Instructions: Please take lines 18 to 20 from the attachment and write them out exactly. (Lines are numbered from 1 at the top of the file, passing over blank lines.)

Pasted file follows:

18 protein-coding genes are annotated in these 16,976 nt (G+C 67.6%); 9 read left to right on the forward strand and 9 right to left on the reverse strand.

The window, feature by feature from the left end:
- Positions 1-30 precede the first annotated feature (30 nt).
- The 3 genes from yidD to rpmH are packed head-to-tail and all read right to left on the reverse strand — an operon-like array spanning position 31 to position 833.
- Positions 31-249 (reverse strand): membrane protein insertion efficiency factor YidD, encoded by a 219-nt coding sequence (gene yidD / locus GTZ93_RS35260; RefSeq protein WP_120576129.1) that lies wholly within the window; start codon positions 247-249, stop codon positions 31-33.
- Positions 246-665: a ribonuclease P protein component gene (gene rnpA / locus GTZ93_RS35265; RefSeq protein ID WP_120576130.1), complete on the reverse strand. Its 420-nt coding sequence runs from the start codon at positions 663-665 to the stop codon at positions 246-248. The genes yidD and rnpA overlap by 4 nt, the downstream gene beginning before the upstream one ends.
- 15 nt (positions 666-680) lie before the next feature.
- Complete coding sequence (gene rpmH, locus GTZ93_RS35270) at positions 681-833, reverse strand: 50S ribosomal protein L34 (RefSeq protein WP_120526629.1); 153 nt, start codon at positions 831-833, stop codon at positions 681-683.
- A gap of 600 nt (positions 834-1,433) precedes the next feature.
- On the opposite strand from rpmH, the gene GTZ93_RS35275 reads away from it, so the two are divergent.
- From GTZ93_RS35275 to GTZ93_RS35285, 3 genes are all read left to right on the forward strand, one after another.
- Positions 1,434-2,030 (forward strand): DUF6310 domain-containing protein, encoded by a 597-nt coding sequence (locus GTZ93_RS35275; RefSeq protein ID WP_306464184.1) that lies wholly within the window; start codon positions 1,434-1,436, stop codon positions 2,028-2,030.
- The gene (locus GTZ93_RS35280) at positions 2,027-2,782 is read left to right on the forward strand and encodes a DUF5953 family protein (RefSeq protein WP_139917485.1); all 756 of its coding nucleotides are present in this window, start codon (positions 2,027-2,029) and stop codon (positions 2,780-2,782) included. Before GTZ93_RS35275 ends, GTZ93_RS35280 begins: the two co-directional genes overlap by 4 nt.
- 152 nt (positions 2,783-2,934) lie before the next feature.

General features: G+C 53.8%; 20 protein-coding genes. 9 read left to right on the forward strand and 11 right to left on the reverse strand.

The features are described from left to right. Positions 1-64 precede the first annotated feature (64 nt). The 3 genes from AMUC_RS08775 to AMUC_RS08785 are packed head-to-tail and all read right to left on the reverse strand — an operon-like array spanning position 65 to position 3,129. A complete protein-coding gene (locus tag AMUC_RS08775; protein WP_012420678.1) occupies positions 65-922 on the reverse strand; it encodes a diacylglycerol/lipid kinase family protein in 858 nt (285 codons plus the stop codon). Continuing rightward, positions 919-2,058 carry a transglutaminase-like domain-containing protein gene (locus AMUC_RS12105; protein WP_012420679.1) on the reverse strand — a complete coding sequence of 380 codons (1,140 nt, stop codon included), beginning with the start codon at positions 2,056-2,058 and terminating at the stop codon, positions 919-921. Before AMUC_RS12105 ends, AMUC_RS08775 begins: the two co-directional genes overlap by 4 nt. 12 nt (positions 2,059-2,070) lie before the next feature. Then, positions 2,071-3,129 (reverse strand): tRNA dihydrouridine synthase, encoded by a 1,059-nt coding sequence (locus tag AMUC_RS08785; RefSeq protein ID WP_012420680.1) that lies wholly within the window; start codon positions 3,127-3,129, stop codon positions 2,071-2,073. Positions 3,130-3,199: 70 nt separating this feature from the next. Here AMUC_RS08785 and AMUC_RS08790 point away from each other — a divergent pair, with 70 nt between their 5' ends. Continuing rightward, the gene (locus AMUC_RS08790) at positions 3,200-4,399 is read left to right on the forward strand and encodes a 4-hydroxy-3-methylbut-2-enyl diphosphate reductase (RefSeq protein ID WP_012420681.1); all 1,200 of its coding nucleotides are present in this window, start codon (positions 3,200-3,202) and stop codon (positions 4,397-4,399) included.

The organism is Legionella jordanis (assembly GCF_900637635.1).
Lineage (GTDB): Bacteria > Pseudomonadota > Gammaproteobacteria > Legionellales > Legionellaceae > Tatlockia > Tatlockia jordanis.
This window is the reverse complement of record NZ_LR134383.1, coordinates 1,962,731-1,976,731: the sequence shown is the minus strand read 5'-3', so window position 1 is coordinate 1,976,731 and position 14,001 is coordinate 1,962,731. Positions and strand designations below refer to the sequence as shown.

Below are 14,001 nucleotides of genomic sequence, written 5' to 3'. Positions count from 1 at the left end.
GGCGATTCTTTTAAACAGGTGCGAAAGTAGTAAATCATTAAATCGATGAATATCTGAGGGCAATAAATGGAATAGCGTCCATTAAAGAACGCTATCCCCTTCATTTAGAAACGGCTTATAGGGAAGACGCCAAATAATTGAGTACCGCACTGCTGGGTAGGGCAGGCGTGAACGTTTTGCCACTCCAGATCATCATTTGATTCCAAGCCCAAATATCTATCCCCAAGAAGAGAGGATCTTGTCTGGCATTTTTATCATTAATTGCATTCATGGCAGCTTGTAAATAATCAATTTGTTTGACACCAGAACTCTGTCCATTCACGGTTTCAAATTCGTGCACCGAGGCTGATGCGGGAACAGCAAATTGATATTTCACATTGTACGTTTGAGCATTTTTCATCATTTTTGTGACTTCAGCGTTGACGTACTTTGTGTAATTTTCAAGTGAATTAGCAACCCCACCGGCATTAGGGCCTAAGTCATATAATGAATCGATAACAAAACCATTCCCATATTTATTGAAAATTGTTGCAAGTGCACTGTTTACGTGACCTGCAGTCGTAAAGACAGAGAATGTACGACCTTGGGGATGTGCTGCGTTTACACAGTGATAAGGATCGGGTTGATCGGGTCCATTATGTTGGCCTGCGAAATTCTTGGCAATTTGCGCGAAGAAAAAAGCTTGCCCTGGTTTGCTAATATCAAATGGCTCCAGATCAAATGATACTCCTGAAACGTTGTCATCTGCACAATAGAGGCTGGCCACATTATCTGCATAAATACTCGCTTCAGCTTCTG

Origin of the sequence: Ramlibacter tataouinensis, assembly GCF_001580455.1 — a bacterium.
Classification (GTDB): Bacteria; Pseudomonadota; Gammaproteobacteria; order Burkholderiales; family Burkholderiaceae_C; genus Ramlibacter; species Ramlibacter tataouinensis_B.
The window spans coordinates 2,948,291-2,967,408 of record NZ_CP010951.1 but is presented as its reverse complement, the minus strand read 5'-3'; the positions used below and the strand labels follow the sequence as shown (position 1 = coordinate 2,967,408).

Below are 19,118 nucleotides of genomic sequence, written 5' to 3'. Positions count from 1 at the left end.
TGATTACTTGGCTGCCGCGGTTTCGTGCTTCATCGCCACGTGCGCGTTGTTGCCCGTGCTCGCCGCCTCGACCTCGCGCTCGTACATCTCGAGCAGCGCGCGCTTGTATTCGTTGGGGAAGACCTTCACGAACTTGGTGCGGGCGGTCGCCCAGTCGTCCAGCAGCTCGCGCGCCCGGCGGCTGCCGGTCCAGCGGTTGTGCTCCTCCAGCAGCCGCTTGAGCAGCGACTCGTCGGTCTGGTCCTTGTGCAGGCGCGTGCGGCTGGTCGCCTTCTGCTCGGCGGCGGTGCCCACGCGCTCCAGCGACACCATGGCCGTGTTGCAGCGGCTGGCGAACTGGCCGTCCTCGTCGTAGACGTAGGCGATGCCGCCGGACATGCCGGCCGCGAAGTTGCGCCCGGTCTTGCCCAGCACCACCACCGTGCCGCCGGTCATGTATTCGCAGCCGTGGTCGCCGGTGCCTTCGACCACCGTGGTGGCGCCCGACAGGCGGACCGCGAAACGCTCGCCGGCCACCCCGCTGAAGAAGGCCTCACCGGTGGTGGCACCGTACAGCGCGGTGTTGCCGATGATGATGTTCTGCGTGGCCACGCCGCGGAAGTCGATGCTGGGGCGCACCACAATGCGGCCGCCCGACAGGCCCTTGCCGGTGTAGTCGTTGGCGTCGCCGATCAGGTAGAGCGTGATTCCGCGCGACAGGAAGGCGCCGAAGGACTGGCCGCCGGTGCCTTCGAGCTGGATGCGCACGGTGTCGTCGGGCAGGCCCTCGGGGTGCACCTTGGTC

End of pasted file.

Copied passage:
Lineage (GTDB): Bacteria > Pseudomonadota > Gammaproteobacteria > Legionellales > Legionellaceae > Tatlockia > Tatlockia jordanis.
This window is the reverse complement of record NZ_LR134383.1, coordinates 1,962,731-1,976,731: the sequence shown is the minus strand read 5'-3', so window position 1 is coordinate 1,976,731 and position 14,001 is coordinate 1,962,731. Positions and strand designations below refer to the sequence as shown.

Below are 14,001 nucleotides of genomic sequence, written 5' to 3'. Positions count from 1 at the left end.